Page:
RSS Feed

Most Distant Oldest Quasar In Very Dusty Environment Defies the Big-bang Age

Quasar J1148+5251 is the oldest and most distant luminous quasar. It is among the dustiest galaxies in the visible universe. The dust is so widely distributed that it shrouds all the starlight within the host galaxy. No detectable starlight leaks out from around the host galaxy, that is presumed to have a central solar system sized disk and black hole. The oldest known quasar is in an extremely dusty environment. With so much more dust blocking starlight the farther we look, there’s just no way to see older and farther galaxies, that defy the age of the big-bang. 

No detectable starlight from the farthest and oldest quasar in an extremely dusty environment, indicates the universe is far larger and older than the age of the big-bang.

21 quasars were found that explained the missing cosmic X-ray background sky. These quasars are hidden behind both a dust ring, and the dust of the galaxy itself. This is a strong sign that there is more dust in space far beyond our view of the visible universe, and ample evidence for a fractal dust cosmology of EM shaped galaxies.

Dust Conceals Many of the Farthest Detected Quasars, indicating a cosmology of dust.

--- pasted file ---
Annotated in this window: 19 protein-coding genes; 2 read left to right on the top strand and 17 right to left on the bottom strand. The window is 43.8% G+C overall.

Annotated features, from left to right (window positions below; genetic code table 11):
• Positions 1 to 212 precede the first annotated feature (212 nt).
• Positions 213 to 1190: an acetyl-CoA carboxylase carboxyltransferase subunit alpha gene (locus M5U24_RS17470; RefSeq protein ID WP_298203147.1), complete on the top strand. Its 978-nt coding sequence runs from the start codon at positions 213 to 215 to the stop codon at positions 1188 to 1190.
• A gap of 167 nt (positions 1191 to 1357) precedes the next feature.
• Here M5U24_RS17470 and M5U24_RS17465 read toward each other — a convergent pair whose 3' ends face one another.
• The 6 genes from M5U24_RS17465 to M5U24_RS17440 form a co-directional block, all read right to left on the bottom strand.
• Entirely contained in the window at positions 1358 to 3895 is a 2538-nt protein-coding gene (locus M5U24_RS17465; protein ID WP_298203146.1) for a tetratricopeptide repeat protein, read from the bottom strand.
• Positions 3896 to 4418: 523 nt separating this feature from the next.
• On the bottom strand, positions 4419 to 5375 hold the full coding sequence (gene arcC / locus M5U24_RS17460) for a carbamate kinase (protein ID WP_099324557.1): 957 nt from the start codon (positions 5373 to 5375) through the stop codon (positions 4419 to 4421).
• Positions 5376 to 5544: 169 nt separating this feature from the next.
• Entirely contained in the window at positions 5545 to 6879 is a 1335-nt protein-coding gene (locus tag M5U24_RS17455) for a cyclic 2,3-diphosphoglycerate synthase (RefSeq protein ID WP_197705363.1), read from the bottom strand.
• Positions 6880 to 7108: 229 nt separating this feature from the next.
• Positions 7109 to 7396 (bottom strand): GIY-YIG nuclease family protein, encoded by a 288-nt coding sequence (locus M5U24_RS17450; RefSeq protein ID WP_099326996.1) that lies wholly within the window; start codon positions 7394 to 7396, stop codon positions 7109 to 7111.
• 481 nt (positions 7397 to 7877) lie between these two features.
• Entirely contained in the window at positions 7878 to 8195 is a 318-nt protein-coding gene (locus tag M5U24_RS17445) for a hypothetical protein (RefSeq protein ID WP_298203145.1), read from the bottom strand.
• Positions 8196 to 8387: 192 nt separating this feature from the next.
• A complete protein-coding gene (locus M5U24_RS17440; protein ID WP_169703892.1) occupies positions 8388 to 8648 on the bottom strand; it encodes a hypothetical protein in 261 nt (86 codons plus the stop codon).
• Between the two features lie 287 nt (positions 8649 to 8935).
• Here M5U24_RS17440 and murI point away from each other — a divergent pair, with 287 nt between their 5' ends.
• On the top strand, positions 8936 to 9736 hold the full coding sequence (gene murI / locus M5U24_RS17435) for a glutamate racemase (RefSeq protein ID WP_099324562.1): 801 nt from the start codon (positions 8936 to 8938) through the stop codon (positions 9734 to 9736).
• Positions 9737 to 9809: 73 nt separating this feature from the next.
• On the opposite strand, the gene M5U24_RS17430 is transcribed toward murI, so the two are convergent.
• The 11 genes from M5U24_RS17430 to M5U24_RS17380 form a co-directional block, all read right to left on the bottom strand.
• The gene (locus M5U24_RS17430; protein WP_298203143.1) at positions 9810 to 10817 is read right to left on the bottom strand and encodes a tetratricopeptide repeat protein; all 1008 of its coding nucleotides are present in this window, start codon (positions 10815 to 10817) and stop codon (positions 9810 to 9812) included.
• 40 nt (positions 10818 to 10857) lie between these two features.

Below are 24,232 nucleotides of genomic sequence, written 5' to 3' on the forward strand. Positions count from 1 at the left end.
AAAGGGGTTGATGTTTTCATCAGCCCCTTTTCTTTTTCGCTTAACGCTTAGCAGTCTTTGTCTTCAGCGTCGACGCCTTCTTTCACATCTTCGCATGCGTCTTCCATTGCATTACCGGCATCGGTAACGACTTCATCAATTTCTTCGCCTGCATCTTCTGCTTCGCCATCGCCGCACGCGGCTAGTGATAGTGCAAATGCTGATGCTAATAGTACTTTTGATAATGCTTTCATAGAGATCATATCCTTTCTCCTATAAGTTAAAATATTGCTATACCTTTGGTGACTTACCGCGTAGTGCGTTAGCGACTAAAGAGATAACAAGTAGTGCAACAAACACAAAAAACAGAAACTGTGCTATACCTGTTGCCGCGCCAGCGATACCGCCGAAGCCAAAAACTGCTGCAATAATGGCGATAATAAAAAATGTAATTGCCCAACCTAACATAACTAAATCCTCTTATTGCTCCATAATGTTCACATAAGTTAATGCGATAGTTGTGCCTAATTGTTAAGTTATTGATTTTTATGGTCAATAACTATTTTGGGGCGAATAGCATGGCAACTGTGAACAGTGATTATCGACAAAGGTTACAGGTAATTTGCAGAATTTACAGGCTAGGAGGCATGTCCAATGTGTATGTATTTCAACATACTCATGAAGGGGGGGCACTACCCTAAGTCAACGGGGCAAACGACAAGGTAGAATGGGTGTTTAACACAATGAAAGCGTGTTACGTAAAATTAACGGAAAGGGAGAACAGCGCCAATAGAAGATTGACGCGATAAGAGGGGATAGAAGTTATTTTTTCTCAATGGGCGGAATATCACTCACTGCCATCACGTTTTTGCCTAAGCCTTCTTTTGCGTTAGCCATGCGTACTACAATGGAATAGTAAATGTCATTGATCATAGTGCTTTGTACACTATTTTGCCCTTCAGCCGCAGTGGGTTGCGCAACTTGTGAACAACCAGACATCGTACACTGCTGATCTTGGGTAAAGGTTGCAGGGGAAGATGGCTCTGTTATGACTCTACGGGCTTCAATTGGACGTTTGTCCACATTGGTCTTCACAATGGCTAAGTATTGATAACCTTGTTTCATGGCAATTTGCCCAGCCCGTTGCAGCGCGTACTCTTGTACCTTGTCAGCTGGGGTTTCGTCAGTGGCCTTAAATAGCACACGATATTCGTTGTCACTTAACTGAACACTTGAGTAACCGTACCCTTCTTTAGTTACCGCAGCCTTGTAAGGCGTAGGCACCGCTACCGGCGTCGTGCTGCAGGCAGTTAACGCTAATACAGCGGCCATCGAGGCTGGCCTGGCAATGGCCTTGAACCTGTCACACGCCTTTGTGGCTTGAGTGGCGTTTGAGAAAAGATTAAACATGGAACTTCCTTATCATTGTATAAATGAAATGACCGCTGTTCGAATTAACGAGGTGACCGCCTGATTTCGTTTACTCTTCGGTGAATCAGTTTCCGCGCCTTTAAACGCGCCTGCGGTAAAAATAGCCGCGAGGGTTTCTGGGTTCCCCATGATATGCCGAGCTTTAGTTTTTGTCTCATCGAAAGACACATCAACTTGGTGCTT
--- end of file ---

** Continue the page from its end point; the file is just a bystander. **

degreed scientist research writer blogger

One response »

  1. The Galactic Winds being found in 22 of the most densest galaxies was the step forward for me. I consider that the 'winds' are galactic jets from the AGN horizontally through the equator to the rim producing young blue stars. This is an aging AGN product. An ancient galaxy loses its electromagnetic field containing photons by gas pressure; this results in the collapse of the magnetic field, the brilliant flash that is the photons previously mazed, and the gush of gas flooding the collapsed electromagnetic trap (AGN)of the galaxy. This produces an elliptical galaxy, the end product of the spirals. Further I suggest that the gas cools at the outer edges producing a 'cold gas' cloud that science has termed 'starless darks." An aging universe would be primarily composed of 'starless darks.'


Leave a Reply

Fill in your details below or click an icon to log in: Logo

You are commenting using your account. Log Out /  Change )

Google+ photo

You are commenting using your Google+ account. Log Out /  Change )

Twitter picture

You are commenting using your Twitter account. Log Out /  Change )

Facebook photo

You are commenting using your Facebook account. Log Out /  Change )


Connecting to %s

%d bloggers like this: